Life and theatre post-apartheid

White Australia has a lot to learn from South Africa about reconciliation between its black and white peoples. While black playwrights in Australia create works that pave the way to understanding, their white peers largely write of other things. In my younger years, South African Athol Fugard was an inspiring and courageous writer-director-performer. In the 70s he brought black performers with him to Australia to perform Sizwe Banzi is Dead and The Island; the actors’ presence, their craft and their power were revelatory. Now one of those actors, John Kani, returns to Australia with his own play, an intense domestic drama, Nothing But the Truth, about his murdered activist brother. For Kani, the journey to reconciliation is a long way from over.

As Christopher Breyer has written, “The mere existence of The Truth and Reconciliation Commission (1996-2001), much like the peaceful end of apartheid itself, is so miraculous that we tend not so much to overestimate as misapprehend the commission and gloss over its complications, compromises and limitations as well as its true purpose…The TRC in no way attempted a comprehensive portrait of apartheid–its focus was gross human rights violations (murder, attempted murder, torture, assault) committed between 1960 and 1994; it did not explore the structural, endemic oppressions and exploitation of the apartheid system. It did however create an overwhelming public record of the worst horrors of four decades” (Performances Magazine, 2001. SOH press release, Feb 23, 2005).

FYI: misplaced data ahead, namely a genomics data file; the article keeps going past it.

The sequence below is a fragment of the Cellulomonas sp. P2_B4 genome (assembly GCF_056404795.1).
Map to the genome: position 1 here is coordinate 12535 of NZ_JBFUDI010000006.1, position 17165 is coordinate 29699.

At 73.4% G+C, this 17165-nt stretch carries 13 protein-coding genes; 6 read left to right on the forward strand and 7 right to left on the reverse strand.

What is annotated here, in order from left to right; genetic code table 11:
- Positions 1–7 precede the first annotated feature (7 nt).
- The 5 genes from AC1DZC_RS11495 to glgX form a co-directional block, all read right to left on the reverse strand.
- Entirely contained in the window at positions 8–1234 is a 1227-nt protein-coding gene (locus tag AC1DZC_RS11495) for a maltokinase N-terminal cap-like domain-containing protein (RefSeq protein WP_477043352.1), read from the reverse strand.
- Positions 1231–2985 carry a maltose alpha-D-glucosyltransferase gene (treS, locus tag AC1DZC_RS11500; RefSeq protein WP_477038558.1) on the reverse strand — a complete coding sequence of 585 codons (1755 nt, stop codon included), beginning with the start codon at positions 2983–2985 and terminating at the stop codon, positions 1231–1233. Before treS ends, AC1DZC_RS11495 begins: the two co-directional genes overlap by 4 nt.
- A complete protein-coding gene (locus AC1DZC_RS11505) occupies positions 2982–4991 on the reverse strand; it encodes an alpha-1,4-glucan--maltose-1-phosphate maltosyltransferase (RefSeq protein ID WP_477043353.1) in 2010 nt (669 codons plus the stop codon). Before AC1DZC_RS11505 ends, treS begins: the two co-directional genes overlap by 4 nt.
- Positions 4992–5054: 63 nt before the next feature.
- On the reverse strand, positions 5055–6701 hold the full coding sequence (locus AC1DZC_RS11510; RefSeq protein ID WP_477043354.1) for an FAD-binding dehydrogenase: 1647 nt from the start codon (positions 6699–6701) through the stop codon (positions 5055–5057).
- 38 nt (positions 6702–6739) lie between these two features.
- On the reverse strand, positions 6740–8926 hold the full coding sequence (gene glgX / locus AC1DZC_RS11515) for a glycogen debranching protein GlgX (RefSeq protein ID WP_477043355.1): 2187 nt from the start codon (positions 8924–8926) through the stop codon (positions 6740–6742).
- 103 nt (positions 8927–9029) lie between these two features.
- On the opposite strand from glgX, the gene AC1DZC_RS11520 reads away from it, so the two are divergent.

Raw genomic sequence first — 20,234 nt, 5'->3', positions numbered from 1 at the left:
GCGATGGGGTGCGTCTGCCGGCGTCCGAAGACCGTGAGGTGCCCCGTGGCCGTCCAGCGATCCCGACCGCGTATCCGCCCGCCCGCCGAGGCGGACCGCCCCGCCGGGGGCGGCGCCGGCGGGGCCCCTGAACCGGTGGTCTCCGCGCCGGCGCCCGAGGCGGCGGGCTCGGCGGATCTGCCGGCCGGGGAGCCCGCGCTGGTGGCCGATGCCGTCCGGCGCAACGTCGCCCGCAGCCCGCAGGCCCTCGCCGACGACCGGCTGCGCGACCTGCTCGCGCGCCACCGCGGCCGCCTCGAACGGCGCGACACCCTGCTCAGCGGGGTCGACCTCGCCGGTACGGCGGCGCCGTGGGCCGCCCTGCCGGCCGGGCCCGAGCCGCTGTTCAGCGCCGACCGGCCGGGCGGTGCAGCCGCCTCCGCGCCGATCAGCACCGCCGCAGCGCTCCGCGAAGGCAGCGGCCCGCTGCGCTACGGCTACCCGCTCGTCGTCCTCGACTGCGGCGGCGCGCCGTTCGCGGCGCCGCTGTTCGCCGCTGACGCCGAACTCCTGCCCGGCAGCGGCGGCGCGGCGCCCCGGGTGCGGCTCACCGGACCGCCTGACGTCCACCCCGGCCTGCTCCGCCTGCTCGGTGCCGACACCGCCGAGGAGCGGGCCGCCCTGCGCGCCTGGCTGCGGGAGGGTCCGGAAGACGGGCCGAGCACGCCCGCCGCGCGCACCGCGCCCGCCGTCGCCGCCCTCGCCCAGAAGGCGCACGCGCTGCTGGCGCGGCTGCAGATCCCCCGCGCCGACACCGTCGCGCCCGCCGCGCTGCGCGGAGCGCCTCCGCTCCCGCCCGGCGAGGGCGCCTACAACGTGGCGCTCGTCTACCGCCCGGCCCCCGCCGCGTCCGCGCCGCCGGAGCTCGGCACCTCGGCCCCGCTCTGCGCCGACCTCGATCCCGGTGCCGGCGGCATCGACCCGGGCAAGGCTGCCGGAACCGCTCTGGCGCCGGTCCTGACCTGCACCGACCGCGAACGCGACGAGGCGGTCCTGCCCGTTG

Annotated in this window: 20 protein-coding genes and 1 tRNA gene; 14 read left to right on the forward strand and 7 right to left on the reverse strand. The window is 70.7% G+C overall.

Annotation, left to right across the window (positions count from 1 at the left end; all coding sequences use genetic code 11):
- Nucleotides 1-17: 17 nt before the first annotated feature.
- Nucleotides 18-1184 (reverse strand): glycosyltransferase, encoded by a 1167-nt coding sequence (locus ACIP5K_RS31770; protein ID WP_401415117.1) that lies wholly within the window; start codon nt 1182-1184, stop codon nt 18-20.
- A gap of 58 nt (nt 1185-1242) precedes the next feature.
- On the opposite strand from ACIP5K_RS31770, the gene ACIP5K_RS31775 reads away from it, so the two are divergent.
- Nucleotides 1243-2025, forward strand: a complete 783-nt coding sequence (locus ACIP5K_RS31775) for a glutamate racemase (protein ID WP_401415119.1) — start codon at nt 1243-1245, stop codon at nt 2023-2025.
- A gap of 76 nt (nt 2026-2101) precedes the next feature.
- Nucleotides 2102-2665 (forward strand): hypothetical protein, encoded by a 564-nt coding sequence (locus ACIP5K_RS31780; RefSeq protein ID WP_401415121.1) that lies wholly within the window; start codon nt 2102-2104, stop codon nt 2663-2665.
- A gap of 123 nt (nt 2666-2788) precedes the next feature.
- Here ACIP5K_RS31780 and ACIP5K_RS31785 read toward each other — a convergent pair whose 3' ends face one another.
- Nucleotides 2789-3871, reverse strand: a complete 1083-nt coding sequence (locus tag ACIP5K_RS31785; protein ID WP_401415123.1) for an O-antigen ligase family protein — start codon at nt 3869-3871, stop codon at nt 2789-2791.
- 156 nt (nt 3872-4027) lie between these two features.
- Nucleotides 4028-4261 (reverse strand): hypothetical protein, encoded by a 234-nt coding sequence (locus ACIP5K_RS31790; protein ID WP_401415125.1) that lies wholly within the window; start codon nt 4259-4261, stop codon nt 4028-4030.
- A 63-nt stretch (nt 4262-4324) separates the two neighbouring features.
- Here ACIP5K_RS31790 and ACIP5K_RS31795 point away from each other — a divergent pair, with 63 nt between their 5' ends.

Kani himself writes, “In 2000 I began to long for my favourite pastime, storytelling. I decided to write a little story as a tribute to my younger brother who was a poet of the struggle against apartheid, and was shot by police in 1985 while reciting one of his poems at the funeral of a 9 year old girl who was killed during the so-called riots…” This telling became a play, Nothing But the Truth, “a story of 2 brothers, of sibling rivalry, of family secrets, of truth and reconciliation , of exile and the perplexities of our freedoms and democracy.”

Nothing But the Truth, won the 2002 Fleur du Cap Award (South Africa) for Best New Indigenous Script, Best Actor and Best Director. It has had sell-out seasons in South Africa and North America. Now it comes to Brisbane and Sydney.

John Kani, Nothing But The Truth, Brisbane Powerhouse, April 14-23; The Playhouse, Sydney Opera House, April- 28 May 21.

RealTime issue #66 April-May 2005 pg. 46

© Keith Gallasch; for permission to reproduce apply to realtime@realtimearts.net

1 April 2005